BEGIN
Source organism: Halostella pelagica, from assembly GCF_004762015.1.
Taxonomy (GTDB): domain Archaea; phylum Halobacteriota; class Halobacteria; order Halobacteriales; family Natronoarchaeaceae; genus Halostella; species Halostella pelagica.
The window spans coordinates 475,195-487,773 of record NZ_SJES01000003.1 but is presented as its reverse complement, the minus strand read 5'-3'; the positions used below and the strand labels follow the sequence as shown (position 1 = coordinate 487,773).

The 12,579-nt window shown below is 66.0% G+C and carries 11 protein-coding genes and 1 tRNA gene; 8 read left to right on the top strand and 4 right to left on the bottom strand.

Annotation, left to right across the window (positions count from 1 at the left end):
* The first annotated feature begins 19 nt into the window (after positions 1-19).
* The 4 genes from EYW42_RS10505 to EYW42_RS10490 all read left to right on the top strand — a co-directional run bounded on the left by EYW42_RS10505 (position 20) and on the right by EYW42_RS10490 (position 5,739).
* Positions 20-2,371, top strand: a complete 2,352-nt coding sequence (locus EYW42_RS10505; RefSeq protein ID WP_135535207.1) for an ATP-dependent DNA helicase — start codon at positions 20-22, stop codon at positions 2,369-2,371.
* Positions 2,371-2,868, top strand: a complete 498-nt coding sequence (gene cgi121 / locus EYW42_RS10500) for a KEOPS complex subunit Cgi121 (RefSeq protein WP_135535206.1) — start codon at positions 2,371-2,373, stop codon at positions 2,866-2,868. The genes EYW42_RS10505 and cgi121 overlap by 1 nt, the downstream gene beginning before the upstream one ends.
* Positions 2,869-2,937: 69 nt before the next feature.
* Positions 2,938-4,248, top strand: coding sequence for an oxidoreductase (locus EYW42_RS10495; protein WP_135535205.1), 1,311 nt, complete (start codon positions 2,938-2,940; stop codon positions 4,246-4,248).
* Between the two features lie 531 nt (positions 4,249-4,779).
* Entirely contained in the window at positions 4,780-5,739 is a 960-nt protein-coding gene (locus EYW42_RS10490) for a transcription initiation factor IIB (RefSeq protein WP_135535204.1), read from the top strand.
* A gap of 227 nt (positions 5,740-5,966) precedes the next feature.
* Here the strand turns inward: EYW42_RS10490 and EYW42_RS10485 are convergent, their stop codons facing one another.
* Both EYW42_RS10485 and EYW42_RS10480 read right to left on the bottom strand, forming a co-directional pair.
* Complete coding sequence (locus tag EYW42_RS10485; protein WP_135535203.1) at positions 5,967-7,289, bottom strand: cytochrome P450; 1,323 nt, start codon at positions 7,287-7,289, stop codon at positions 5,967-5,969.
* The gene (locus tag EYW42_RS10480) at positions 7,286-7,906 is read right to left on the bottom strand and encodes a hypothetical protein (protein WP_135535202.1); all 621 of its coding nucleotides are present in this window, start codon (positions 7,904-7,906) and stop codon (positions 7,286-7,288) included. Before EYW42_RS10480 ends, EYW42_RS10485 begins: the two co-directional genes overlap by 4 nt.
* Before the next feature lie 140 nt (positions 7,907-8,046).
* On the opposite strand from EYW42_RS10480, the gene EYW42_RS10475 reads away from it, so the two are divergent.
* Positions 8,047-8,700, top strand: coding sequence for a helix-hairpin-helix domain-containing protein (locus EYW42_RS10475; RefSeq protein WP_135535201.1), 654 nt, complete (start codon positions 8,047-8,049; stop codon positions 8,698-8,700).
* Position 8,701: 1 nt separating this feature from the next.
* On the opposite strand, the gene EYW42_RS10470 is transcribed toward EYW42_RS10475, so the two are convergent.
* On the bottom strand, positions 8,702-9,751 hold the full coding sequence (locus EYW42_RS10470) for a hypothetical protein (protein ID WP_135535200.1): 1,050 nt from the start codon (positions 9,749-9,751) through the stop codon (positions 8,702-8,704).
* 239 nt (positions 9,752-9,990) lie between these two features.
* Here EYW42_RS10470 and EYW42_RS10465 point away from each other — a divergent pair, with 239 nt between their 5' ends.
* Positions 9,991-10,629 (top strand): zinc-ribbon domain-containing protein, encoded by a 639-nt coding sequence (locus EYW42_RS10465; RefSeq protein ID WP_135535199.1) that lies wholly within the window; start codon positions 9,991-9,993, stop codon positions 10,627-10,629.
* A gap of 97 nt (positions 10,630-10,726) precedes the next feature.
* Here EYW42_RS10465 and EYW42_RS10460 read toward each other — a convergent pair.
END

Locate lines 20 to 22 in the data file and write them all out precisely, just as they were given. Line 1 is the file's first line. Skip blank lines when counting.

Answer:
* On the opposite strand from EYW42_RS10480, the gene EYW42_RS10475 reads away from it, so the two are divergent.
* Positions 8,047-8,700, top strand: coding sequence for a helix-hairpin-helix domain-containing protein (locus EYW42_RS10475; RefSeq protein WP_135535201.1), 654 nt, complete (start codon positions 8,047-8,049; stop codon positions 8,698-8,700).
* Position 8,701: 1 nt separating this feature from the next.